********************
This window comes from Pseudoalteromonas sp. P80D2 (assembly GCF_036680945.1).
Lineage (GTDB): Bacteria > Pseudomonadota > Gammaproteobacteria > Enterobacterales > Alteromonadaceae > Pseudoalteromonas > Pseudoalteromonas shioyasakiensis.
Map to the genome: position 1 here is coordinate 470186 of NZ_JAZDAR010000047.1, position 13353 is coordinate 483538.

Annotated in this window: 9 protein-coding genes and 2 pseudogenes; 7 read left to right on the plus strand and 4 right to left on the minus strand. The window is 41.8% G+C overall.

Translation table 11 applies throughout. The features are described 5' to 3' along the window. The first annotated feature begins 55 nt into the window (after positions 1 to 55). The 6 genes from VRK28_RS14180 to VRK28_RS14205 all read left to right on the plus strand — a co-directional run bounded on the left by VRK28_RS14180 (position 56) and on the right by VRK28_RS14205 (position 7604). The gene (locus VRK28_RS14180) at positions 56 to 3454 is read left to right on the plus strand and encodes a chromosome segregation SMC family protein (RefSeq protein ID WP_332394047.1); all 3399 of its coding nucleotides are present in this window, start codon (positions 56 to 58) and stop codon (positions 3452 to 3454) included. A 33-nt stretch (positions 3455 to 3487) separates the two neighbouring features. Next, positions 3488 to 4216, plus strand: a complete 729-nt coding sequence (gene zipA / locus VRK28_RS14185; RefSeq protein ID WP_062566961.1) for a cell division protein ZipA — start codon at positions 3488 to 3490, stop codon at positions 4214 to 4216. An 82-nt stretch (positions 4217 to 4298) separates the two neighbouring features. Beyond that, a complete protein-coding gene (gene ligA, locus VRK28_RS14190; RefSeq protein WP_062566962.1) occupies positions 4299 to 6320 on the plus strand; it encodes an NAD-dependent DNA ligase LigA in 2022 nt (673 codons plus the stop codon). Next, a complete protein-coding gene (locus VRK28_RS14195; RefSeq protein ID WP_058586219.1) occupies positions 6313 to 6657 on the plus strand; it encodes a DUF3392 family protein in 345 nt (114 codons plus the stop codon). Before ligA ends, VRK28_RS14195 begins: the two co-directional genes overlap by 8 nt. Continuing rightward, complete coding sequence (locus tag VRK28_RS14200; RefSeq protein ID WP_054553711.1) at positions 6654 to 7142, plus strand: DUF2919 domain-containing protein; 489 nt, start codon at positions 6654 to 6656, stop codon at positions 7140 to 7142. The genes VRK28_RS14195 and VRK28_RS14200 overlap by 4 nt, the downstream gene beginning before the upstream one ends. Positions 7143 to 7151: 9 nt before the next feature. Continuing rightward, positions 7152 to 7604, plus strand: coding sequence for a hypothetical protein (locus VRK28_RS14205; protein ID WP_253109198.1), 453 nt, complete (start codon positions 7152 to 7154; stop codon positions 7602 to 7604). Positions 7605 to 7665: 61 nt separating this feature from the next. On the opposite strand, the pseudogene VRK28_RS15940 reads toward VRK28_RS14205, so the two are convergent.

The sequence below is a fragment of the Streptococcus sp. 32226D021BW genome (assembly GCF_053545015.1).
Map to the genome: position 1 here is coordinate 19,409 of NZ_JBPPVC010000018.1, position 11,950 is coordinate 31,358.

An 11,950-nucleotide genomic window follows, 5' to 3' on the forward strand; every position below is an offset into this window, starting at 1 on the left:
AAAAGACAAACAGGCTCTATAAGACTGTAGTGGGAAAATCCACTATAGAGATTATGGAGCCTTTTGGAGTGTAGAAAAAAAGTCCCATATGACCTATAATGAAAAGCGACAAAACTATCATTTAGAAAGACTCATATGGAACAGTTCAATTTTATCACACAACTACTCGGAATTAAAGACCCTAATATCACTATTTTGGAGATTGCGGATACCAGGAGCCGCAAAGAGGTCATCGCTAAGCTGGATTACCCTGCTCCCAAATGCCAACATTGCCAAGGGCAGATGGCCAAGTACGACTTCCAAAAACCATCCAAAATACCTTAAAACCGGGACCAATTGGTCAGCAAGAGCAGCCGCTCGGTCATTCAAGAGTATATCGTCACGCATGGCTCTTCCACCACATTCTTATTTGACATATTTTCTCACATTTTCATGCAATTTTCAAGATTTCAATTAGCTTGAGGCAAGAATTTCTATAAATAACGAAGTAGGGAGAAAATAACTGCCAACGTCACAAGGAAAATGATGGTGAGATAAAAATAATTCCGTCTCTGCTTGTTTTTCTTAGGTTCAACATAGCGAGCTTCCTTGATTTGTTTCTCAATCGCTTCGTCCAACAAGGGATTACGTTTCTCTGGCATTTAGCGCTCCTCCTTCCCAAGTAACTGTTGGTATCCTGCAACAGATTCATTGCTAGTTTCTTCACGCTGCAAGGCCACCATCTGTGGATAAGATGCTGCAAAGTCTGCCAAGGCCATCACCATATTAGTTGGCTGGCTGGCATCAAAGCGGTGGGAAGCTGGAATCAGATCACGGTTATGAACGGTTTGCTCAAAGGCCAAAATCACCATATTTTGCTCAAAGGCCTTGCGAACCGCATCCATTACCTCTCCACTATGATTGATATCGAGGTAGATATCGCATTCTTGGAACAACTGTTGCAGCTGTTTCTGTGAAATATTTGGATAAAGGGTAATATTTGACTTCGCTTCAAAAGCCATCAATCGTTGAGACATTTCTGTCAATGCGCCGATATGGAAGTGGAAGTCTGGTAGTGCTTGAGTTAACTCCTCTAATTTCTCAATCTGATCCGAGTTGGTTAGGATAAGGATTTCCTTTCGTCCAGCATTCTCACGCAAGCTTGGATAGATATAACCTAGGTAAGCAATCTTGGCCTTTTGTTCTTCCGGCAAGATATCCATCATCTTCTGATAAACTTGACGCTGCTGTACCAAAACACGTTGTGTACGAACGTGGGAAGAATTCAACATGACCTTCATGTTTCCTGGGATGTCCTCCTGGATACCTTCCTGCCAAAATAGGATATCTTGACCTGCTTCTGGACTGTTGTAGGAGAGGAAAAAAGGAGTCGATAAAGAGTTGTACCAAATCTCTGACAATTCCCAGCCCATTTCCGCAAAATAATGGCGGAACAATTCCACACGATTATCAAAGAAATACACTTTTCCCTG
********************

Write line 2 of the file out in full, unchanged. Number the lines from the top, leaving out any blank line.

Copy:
Lineage (GTDB): Bacteria > Pseudomonadota > Gammaproteobacteria > Enterobacterales > Alteromonadaceae > Pseudoalteromonas > Pseudoalteromonas shioyasakiensis.